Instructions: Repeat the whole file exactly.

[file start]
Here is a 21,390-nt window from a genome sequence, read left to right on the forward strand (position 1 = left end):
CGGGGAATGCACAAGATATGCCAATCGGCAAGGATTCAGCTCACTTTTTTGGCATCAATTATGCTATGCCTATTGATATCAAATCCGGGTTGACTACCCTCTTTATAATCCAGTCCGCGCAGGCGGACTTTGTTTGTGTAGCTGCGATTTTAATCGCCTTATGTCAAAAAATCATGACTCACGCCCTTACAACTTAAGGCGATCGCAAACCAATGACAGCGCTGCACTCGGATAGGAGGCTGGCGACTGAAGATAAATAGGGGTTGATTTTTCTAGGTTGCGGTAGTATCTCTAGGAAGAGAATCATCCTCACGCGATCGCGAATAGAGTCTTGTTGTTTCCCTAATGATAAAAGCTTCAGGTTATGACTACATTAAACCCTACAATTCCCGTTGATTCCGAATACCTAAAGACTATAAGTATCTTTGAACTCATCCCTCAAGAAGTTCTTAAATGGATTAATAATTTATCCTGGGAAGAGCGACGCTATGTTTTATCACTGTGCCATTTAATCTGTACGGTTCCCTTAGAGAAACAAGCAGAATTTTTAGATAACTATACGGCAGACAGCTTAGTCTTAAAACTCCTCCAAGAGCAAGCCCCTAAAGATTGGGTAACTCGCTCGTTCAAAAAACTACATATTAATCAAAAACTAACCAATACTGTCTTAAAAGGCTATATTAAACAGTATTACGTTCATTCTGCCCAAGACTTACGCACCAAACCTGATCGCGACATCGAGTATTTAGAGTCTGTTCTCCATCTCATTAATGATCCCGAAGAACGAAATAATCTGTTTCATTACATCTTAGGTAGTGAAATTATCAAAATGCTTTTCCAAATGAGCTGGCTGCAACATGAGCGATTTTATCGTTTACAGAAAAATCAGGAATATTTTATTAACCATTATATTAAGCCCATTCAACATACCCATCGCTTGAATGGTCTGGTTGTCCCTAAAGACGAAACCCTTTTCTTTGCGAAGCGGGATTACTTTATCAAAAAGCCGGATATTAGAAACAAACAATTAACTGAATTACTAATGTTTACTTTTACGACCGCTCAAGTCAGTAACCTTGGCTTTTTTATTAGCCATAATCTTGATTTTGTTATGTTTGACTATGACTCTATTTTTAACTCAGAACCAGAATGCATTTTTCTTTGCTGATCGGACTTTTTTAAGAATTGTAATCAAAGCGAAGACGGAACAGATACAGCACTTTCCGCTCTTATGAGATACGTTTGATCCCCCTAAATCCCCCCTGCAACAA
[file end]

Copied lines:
Here is a 21,390-nt window from a genome sequence, read left to right on the forward strand (position 1 = left end):
CGGGGAATGCACAAGATATGCCAATCGGCAAGGATTCAGCTCACTTTTTTGGCATCAATTATGCTATGCCTATTGATATCAAATCCGGGTTGACTACCCTCTTTATAATCCAGTCCGCGCAGGCGGACTTTGTTTGTGTAGCTGCGATTTTAATCGCCTTATGTCAAAAAATCATGACTCACGCCCTTACAACTTAAGGCGATCGCAAACCAATGACAGCGCTGCACTCGGATAGGAGGCTGGCGACTGAAGATAAATAGGGGTTGATTTTTCTAGGTTGCGGTAGTATCTCTAGGAAGAGAATCATCCTCACGCGATCGCGAATAGAGTCTTGTTGTTTCCCTAATGATAAAAGCTTCAGGTTATGACTACATTAAACCCTACAATTCCCGTTGATTCCGAATACCTAAAGACTATAAGTATCTTTGAACTCATCCCTCAAGAAGTTCTTAAATGGATTAATAATTTATCCTGGGAAGAGCGACGCTATGTTTTATCACTGTGCCATTTAATCTGTACGGTTCCCTTAGAGAAACAAGCAGAATTTTTAGATAACTATACGGCAGACAGCTTAGTCTTAAAACTCCTCCAAGAGCAAGCCCCTAAAGATTGGGTAACTCGCTCGTTCAAAAAACTACATATTAATCAAAAACTAACCAATACTGTCTTAAAAGGCTATATTAAACAGTATTACGTTCATTCTGCCCAAGACTTACGCACCAAACCTGATCGCGACATCGAGTATTTAGAGTCTGTTCTCCATCTCATTAATGATCCCGAAGAACGAAATAATCTGTTTCATTACATCTTAGGTAGTGAAATTATCAAAATGCTTTTCCAAATGAGCTGGCTGCAACATGAGCGATTTTATCGTTTACAGAAAAATCAGGAATATTTTATTAACCATTATATTAAGCCCATTCAACATACCCATCGCTTGAATGGTCTGGTTGTCCCTAAAGACGAAACCCTTTTCTTTGCGAAGCGGGATTACTTTATCAAAAAGCCGGATATTAGAAACAAACAATTAACTGAATTACTAATGTTTACTTTTACGACCGCTCAAGTCAGTAACCTTGGCTTTTTTATTAGCCATAATCTTGATTTTGTTATGTTTGACTATGACTCTATTTTTAACTCAGAACCAGAATGCATTTTTCTTTGCTGATCGGACTTTTTTAAGAATTGTAATCAAAGCGAAGACGGAACAGATACAGCACTTTCCGCTCTTATGAGATACGTTTGATCCCCCTAAATCCCCCCTGCAACAA